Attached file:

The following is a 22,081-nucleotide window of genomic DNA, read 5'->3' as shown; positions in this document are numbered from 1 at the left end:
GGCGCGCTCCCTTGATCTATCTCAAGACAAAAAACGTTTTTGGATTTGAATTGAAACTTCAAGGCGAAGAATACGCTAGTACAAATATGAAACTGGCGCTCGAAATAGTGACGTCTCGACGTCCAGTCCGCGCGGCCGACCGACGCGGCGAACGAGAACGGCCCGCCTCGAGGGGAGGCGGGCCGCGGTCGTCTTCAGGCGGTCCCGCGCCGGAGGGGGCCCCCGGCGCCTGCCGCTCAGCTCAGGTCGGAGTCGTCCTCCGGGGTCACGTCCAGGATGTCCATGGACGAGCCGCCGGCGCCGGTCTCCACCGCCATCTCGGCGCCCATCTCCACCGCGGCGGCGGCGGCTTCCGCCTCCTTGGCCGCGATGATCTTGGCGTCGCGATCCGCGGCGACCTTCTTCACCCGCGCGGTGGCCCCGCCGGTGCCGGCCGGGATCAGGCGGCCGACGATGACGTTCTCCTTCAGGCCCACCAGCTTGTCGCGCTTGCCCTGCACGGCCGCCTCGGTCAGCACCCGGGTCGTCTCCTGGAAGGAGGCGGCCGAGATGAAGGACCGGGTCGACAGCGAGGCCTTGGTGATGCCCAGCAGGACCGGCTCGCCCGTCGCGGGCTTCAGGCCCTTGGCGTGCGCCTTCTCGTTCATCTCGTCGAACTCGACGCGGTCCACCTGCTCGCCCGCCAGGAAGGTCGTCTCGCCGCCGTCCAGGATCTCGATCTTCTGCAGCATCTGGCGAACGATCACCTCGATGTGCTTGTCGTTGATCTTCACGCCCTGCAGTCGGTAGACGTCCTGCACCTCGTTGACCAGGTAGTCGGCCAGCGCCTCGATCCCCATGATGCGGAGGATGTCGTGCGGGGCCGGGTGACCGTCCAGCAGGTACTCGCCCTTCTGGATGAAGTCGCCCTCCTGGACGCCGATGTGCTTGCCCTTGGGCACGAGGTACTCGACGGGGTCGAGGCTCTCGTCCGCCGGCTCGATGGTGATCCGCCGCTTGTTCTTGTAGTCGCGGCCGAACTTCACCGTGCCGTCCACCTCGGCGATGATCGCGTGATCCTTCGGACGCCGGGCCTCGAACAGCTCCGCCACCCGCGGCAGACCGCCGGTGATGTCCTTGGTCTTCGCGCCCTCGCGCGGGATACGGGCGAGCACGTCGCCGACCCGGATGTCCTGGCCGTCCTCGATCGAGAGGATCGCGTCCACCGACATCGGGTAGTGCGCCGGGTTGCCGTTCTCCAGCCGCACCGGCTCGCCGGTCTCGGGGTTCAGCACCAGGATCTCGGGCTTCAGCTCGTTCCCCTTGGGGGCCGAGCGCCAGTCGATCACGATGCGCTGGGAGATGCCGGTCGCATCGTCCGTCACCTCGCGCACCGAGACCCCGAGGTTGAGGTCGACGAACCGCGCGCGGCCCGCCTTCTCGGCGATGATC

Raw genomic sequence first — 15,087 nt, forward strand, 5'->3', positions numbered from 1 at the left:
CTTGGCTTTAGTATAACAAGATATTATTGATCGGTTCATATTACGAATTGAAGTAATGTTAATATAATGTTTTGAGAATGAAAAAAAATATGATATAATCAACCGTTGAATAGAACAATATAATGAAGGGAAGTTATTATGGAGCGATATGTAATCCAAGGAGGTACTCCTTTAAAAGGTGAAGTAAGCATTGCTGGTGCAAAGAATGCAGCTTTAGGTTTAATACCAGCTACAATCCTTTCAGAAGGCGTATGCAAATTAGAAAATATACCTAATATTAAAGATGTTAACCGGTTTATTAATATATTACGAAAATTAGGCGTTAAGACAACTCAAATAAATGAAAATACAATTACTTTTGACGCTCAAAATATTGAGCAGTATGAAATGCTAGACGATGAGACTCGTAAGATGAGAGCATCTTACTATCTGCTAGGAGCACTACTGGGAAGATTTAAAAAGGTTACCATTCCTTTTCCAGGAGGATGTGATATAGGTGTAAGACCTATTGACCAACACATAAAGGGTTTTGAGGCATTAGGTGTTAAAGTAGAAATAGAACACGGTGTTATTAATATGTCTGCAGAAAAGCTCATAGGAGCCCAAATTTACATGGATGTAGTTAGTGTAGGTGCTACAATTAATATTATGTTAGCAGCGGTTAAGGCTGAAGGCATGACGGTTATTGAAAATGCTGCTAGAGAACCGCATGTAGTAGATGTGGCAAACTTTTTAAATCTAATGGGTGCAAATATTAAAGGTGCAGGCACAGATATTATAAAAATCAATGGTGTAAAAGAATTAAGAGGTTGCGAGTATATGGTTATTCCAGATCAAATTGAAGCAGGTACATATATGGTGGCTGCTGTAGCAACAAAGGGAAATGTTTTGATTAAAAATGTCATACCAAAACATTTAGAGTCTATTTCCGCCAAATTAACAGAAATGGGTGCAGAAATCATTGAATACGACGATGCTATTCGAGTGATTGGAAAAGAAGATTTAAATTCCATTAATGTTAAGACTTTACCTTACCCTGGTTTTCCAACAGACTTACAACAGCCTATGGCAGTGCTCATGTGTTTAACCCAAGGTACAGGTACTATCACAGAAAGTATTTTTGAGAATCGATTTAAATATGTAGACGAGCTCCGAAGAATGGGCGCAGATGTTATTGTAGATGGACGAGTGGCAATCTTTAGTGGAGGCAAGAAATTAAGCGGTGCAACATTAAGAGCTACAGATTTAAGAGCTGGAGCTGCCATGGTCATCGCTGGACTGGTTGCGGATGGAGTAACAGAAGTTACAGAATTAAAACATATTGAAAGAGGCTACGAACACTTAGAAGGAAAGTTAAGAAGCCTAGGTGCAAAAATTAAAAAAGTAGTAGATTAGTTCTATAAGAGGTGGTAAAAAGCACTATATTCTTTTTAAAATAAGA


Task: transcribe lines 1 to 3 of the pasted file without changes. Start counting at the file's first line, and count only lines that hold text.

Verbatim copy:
The following is a 22,081-nucleotide window of genomic DNA, read 5'->3' as shown; positions in this document are numbered from 1 at the left end:
GGCGCGCTCCCTTGATCTATCTCAAGACAAAAAACGTTTTTGGATTTGAATTGAAACTTCAAGGCGAAGAATACGCTAGTACAAATATGAAACTGGCGCTCGAAATAGTGACGTCTCGACGTCCAGTCCGCGCGGCCGACCGACGCGGCGAACGAGAACGGCCCGCCTCGAGGGGAGGCGGGCCGCGGTCGTCTTCAGGCGGTCCCGCGCCGGAGGGGGCCCCCGGCGCCTGCCGCTCAGCTCAGGTCGGAGTCGTCCTCCGGGGTCACGTCCAGGATGTCCATGGACGAGCCGCCGGCGCCGGTCTCCACCGCCATCTCGGCGCCCATCTCCACCGCGGCGGCGGCGGCTTCCGCCTCCTTGGCCGCGATGATCTTGGCGTCGCGATCCGCGGCGACCTTCTTCACCCGCGCGGTGGCCCCGCCGGTGCCGGCCGGGATCAGGCGGCCGACGATGACGTTCTCCTTCAGGCCCACCAGCTTGTCGCGCTTGCCCTGCACGGCCGCCTCGGTCAGCACCCGGGTCGTCTCCTGGAAGGAGGCGGCCGAGATGAAGGACCGGGTCGACAGCGAGGCCTTGGTGATGCCCAGCAGGACCGGCTCGCCCGTCGCGGGCTTCAGGCCCTTGGCGTGCGCCTTCTCGTTCATCTCGTCGAACTCGACGCGGTCCACCTGCTCGCCCGCCAGGAAGGTCGTCTCGCCGCCGTCCAGGATCTCGATCTTCTGCAGCATCTGGCGAACGATCACCTCGATGTGCTTGTCGTTGATCTTCACGCCCTGCAGTCGGTAGACGTCCTGCACCTCGTTGACCAGGTAGTCGGCCAGCGCCTCGATCCCCATGATGCGGAGGATGTCGTGCGGGGCCGGGTGACCGTCCAGCAGGTACTCGCCCTTCTGGATGAAGTCGCCCTCCTGGACGCCGATGTGCTTGCCCTTGGGCACGAGGTACTCGACGGGGTCGAGGCTCTCGTCCGCCGGCTCGATGGTGATCCGCCGCTTGTTCTTGTAGTCGCGGCCGAACTTCACCGTGCCGTCCACCTCGGCGATGATCGCGTGATCCTTCGGACGCCGGGCCTCGAACAGCTCCGCCACCCGCGGCAGACCGCCGGTGATGTCCTTGGTCTTCGCGCCCTCGCGCGGGATACGGGCGAGCACGTCGCCGACCCGGATGTCCTGGCCGTCCTCGATCGAGAGGATCGCGTCCACCGACATCGGGTAGTGCGCCGGGTTGCCGTTCTCCAGCCGCACCGGCTCGCCGGTCTCGGGGTTCAGCACCAGGATCTCGGGCTTCAGCTCGTTCCCCTTGGGGGCCGAGCGCCAGTCGATCACGATGCGCTGGGAGATGCCGGTCGCATCGTCCGTCACCTCGCGCACCGAGACCCCGAGGTTGAGGTCGACGAACCGCGCGCGGCCCGCCTTCTCGGCGATGATC

Raw genomic sequence first — 15,087 nt, forward strand, 5'->3', positions numbered from 1 at the left: